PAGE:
Phospho-proteomics, the global analysis of protein phosphorylation, holds great promise for the discovery of cell signaling events that link changes in dynamics of protein phosphorylation to the progression of various diseases, particularly cancer and diabetes. Mass spectrometry has become a powerful tool for identification and global profiling of protein phosphorylation. However, even with continuously improving sensitivity of mass spectrometers, sub-stoichiometric nature of phosphorylation poses enormous challenges for phosphoprotein identification and, particularly, mapping phosphosites. Therefore, a successful mass spectrometry-based phospho-proteomic experiment depends largely on an effective method of phosphopeptide enrichment.We present in this chapter two robust methods based on soluble nanopolymers functionalized for phosphopeptide enrichment. The first method describes the formation of reversible phosphoramidate bonds between amines on the nanopolymer and phosphate groups on peptides, thus enabling selective isolation of phosphopeptides using a molecule size-based filtering device. The second technique is based on the selective chelation of phosphopeptides to zirconia or titania functionalized nanopolymer, which can be isolated from the complex peptide mixture by binding the nanopolymer to solid-phase support through efficient hydrazide chemistry. Combined with stable isotope labeling approaches, both strategies provide reproducible and efficient meanings for quantitative phospho-proteomics.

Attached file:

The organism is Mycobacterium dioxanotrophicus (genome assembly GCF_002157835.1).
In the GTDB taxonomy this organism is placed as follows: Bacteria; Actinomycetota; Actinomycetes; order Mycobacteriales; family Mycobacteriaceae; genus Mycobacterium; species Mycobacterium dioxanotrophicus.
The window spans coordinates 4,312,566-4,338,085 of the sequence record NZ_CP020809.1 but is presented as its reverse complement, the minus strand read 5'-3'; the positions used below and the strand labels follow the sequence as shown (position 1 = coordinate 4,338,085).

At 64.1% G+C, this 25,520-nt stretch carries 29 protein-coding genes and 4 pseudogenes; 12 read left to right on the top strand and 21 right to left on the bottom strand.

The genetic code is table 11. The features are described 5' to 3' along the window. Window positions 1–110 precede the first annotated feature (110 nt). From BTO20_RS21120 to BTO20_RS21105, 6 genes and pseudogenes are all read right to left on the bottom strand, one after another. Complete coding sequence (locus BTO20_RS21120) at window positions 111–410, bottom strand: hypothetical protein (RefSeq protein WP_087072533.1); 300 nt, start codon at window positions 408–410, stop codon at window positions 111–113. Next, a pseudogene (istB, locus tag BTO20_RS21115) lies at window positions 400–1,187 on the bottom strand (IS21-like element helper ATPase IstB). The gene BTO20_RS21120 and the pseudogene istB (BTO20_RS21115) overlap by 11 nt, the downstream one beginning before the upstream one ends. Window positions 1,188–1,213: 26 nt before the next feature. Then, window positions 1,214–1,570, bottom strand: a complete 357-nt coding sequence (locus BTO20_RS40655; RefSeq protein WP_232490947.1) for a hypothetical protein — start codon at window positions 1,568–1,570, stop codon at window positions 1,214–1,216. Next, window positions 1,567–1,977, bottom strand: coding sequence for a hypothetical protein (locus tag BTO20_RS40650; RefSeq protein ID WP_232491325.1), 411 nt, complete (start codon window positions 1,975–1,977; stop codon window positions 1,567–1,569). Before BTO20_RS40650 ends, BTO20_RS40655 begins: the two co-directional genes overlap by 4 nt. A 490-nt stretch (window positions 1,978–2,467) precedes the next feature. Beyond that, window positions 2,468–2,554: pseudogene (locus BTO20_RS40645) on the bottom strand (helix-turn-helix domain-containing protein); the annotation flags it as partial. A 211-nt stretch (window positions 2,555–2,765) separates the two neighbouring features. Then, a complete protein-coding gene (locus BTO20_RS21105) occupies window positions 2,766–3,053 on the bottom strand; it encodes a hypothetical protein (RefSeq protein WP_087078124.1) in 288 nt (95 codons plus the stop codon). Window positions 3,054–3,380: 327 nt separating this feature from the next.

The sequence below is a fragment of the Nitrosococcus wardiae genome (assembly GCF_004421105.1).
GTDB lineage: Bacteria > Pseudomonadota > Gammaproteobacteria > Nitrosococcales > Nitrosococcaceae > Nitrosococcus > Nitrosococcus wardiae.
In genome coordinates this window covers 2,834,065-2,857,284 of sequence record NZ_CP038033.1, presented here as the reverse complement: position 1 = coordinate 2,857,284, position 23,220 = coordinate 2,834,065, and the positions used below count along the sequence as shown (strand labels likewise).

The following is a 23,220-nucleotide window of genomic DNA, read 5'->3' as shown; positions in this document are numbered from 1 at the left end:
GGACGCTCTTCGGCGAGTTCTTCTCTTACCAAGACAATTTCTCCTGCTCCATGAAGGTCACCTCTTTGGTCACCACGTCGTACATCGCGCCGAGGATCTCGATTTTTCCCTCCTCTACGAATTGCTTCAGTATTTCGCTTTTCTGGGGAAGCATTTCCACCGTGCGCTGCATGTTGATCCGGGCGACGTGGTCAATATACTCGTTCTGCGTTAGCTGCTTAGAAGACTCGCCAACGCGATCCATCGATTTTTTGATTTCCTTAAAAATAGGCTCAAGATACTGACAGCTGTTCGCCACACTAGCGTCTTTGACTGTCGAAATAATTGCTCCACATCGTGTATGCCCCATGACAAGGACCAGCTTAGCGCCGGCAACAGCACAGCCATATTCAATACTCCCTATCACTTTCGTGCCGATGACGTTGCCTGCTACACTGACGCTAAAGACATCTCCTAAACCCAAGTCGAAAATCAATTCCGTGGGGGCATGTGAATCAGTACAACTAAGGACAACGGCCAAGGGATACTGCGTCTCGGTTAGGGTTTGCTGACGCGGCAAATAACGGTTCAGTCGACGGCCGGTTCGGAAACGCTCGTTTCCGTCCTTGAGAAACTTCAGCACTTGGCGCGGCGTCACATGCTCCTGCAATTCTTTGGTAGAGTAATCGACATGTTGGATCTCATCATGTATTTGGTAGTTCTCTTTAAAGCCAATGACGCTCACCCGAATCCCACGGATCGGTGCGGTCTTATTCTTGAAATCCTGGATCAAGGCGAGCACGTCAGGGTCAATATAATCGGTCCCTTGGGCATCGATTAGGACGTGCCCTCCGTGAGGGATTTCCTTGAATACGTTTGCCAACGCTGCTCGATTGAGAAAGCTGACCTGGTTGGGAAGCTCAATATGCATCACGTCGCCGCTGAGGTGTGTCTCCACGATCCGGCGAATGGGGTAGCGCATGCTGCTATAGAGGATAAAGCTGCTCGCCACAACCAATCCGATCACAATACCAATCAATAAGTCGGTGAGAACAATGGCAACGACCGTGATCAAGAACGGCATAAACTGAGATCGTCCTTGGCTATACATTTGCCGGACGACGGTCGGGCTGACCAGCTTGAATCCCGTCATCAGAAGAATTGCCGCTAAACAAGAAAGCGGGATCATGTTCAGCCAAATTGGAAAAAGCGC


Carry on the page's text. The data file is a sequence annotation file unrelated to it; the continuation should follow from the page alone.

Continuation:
Iliuk, A., & Tao, W. A. (2009). Quantitative phospho-proteomics based on soluble nanopolymers. Methods in Molecular Biology (Clifton, N.J.). https://doi.org/10.1007/978-1-60327-834-8_10